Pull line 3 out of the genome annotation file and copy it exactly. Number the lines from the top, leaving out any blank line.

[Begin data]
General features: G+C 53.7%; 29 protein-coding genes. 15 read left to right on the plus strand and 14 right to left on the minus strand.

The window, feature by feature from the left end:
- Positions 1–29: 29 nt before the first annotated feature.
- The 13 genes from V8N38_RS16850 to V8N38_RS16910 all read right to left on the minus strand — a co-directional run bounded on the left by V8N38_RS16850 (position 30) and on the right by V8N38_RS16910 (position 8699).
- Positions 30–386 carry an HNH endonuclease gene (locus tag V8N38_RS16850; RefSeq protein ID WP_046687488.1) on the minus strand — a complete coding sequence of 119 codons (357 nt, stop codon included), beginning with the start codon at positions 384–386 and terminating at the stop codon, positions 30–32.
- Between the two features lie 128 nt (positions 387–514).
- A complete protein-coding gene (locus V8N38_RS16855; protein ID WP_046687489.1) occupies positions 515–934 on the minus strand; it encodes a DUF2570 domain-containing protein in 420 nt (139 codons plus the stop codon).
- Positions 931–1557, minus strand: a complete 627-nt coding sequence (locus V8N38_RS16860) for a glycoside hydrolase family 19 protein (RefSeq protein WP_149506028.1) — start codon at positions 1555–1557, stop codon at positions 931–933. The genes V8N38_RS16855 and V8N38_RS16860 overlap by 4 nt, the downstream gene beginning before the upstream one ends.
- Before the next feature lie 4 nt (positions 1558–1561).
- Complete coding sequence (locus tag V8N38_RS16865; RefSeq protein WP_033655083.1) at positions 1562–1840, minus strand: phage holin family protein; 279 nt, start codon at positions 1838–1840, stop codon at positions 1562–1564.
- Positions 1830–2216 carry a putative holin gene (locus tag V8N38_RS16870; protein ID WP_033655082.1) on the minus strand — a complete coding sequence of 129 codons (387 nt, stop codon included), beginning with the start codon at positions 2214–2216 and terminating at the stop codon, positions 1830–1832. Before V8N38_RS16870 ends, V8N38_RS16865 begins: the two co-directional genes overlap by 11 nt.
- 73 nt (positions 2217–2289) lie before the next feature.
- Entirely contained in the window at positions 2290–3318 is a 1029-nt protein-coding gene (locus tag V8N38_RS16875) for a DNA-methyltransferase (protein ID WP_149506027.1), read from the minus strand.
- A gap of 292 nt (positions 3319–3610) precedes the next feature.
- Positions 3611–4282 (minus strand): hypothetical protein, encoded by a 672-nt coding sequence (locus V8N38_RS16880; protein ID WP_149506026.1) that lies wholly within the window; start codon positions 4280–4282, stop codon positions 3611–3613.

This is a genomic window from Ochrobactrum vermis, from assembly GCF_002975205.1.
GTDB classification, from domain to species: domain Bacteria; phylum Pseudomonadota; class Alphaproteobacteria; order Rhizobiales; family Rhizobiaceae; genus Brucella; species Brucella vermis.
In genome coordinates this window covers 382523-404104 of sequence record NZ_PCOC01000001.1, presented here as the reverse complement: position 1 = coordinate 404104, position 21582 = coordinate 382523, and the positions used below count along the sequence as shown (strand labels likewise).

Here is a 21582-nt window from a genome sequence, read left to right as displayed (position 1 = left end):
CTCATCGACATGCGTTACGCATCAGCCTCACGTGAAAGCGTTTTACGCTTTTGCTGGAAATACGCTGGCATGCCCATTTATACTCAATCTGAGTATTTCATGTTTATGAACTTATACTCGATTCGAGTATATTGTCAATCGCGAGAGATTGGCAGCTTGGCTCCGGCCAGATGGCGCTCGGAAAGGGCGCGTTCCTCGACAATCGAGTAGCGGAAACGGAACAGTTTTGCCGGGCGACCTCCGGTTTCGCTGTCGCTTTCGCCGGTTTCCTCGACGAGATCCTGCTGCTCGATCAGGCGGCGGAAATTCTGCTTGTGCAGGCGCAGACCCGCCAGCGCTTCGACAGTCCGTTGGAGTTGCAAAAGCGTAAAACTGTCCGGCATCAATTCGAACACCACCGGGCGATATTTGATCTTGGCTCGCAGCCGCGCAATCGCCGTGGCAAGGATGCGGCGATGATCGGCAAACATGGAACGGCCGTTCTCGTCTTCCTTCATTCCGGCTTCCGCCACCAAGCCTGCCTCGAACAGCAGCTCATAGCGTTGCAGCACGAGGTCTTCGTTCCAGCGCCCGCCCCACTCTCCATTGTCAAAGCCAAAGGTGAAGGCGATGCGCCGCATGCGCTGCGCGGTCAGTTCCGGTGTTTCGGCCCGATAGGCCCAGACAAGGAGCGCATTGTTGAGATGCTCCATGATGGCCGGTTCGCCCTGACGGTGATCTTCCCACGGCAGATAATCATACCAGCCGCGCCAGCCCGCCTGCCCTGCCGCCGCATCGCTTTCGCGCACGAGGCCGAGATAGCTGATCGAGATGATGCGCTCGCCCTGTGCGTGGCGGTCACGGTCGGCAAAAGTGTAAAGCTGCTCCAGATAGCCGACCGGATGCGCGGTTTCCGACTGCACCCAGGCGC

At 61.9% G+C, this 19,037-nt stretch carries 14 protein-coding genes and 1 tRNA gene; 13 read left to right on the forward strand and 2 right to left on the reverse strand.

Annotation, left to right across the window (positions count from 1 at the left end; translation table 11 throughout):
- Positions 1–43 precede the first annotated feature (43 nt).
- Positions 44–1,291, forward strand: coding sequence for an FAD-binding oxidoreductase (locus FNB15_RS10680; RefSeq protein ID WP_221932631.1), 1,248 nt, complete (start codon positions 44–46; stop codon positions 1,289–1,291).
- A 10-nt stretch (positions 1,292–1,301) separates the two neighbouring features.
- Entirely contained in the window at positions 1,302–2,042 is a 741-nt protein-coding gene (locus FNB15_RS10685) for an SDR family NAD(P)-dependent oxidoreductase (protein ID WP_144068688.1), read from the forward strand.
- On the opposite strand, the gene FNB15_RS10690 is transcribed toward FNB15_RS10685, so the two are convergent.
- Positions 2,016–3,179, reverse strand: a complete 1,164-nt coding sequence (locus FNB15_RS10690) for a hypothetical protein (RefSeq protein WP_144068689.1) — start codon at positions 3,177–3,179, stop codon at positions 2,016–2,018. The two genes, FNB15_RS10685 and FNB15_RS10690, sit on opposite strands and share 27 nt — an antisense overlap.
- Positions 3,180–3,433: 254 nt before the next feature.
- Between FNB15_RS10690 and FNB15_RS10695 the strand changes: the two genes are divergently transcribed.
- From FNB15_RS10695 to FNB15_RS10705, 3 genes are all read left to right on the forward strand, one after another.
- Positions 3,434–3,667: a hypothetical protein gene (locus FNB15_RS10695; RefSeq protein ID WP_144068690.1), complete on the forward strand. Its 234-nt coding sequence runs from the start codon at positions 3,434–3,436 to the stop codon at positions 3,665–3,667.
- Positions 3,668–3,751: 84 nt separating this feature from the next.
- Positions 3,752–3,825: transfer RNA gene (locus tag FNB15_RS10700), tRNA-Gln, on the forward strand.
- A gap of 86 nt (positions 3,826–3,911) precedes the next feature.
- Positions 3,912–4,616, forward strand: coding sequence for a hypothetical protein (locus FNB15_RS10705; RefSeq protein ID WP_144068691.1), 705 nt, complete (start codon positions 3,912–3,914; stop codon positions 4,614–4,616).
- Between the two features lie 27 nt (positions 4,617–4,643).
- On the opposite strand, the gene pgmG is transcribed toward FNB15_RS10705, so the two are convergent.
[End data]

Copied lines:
- Positions 1–29: 29 nt before the first annotated feature.